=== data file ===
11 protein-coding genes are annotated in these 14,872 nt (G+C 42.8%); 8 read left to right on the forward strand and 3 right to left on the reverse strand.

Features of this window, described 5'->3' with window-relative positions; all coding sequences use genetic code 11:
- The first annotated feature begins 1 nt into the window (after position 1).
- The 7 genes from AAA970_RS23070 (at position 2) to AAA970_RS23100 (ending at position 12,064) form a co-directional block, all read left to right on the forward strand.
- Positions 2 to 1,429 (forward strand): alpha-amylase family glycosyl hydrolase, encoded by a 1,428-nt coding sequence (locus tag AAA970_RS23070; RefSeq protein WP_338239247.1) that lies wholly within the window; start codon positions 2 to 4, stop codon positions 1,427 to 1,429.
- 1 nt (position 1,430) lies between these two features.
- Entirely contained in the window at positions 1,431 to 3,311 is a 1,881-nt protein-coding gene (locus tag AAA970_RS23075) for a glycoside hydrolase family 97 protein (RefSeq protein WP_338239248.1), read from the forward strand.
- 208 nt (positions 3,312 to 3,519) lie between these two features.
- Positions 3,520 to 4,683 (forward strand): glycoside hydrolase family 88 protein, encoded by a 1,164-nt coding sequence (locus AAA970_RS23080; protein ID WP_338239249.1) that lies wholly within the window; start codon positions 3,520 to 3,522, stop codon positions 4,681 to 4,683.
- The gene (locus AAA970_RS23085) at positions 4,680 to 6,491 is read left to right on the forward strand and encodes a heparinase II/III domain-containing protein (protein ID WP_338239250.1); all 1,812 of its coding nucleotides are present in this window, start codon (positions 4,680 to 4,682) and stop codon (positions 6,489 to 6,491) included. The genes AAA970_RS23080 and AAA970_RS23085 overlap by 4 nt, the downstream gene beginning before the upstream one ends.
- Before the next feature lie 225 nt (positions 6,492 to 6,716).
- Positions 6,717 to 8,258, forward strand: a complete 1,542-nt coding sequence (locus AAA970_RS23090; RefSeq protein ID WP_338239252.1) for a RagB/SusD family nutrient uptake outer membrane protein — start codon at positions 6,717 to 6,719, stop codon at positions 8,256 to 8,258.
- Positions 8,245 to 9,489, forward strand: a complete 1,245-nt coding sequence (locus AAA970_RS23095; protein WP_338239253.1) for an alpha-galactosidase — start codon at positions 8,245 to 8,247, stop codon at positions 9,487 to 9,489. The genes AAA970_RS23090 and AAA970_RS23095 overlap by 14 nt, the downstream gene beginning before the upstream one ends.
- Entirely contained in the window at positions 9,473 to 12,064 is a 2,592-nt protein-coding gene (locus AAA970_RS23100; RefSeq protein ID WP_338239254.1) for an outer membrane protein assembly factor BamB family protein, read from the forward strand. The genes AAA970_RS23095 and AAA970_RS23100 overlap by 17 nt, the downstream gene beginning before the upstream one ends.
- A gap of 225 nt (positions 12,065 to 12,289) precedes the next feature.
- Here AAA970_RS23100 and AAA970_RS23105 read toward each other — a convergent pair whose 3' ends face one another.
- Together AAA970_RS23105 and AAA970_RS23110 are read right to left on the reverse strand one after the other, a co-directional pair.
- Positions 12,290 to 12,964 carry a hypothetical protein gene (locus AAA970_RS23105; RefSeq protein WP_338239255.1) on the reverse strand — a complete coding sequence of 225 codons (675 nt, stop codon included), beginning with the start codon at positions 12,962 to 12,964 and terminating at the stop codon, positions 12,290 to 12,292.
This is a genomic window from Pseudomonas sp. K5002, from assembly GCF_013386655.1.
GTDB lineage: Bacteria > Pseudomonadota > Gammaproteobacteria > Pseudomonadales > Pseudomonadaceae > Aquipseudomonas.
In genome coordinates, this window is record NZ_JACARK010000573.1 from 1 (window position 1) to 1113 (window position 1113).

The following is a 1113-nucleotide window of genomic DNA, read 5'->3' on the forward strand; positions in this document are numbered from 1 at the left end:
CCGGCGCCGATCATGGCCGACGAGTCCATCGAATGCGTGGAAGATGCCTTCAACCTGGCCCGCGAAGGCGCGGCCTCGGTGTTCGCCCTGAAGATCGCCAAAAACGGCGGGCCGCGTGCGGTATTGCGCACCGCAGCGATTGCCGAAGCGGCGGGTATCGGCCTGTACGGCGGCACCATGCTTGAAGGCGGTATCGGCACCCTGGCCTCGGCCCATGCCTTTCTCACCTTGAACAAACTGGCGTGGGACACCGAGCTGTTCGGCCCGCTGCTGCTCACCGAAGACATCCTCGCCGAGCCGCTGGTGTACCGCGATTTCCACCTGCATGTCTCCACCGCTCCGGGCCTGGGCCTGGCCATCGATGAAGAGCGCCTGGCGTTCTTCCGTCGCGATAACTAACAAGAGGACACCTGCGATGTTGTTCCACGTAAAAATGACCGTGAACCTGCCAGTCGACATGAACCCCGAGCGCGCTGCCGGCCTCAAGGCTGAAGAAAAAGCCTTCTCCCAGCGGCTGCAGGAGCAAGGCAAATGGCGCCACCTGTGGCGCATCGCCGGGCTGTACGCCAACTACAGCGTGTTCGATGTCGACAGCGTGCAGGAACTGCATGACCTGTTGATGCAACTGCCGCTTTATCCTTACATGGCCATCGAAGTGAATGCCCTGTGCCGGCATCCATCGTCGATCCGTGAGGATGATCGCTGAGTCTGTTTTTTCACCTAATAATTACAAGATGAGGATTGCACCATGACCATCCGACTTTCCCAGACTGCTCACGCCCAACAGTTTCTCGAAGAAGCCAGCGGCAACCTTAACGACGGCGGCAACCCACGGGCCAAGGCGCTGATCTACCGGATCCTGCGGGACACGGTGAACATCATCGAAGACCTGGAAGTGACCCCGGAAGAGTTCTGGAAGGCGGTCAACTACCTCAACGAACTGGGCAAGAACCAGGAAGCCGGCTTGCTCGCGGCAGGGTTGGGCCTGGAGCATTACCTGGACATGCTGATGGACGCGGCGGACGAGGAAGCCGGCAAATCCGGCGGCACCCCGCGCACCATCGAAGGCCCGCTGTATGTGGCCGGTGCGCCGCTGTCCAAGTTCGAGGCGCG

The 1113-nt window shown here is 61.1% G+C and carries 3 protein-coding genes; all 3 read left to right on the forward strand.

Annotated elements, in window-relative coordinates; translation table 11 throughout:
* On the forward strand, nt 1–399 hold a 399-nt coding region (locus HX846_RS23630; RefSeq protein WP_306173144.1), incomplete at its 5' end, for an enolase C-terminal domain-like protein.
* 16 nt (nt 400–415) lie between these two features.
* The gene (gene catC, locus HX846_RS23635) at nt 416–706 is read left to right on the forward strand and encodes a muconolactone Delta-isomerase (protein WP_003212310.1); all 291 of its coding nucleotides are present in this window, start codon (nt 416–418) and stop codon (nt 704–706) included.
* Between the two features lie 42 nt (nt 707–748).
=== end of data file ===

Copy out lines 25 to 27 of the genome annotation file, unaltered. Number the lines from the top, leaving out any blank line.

Annotated elements, in window-relative coordinates; translation table 11 throughout:
* On the forward strand, nt 1–399 hold a 399-nt coding region (locus HX846_RS23630; RefSeq protein WP_306173144.1), incomplete at its 5' end, for an enolase C-terminal domain-like protein.
* 16 nt (nt 400–415) lie between these two features.